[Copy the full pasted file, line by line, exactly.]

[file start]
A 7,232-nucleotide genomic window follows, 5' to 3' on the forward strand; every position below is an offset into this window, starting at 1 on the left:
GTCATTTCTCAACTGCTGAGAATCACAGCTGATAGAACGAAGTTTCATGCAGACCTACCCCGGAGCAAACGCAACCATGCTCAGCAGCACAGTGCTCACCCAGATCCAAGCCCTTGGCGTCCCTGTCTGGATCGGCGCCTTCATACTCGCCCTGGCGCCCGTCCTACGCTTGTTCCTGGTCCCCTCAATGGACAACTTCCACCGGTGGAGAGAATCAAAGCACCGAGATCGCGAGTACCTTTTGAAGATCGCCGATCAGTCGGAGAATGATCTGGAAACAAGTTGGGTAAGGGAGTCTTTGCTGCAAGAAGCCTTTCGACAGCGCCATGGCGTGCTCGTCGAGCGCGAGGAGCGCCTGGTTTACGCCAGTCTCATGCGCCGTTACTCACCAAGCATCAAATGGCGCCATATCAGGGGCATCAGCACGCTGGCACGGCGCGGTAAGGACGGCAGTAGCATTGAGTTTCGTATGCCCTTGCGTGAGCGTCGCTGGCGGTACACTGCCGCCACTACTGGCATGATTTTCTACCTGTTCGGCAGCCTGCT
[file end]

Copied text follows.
A 7,232-nucleotide genomic window follows, 5' to 3' on the forward strand; every position below is an offset into this window, starting at 1 on the left:
GTCATTTCTCAACTGCTGAGAATCACAGCTGATAGAACGAAGTTTCATGCAGACCTACCCCGGAGCAAACGCAACCATGCTCAGCAGCACAGTGCTCACCCAGATCCAAGCCCTTGGCGTCCCTGTCTGGATCGGCGCCTTCATACTCGCCCTGGCGCCCGTCCTACGCTTGTTCCTGGTCCCCTCAATGGACAACTTCCACCGGTGGAGAGAATCAAAGCACCGAGATCGCGAGTACCTTTTGAAGATCGCCGATCAGTCGGAGAATGATCTGGAAACAAGTTGGGTAAGGGAGTCTTTGCTGCAAGAAGCCTTTCGACAGCGCCATGGCGTGCTCGTCGAGCGCGAGGAGCGCCTGGTTTACGCCAGTCTCATGCGCCGTTACTCACCAAGCATCAAATGGCGCCATATCAGGGGCATCAGCACGCTGGCACGGCGCGGTAAGGACGGCAGTAGCATTGAGTTTCGTATGCCCTTGCGTGAGCGTCGCTGGCGGTACACTGCCGCCACTACTGGCATGATTTTCTACCTGTTCGGCAGCCTGCT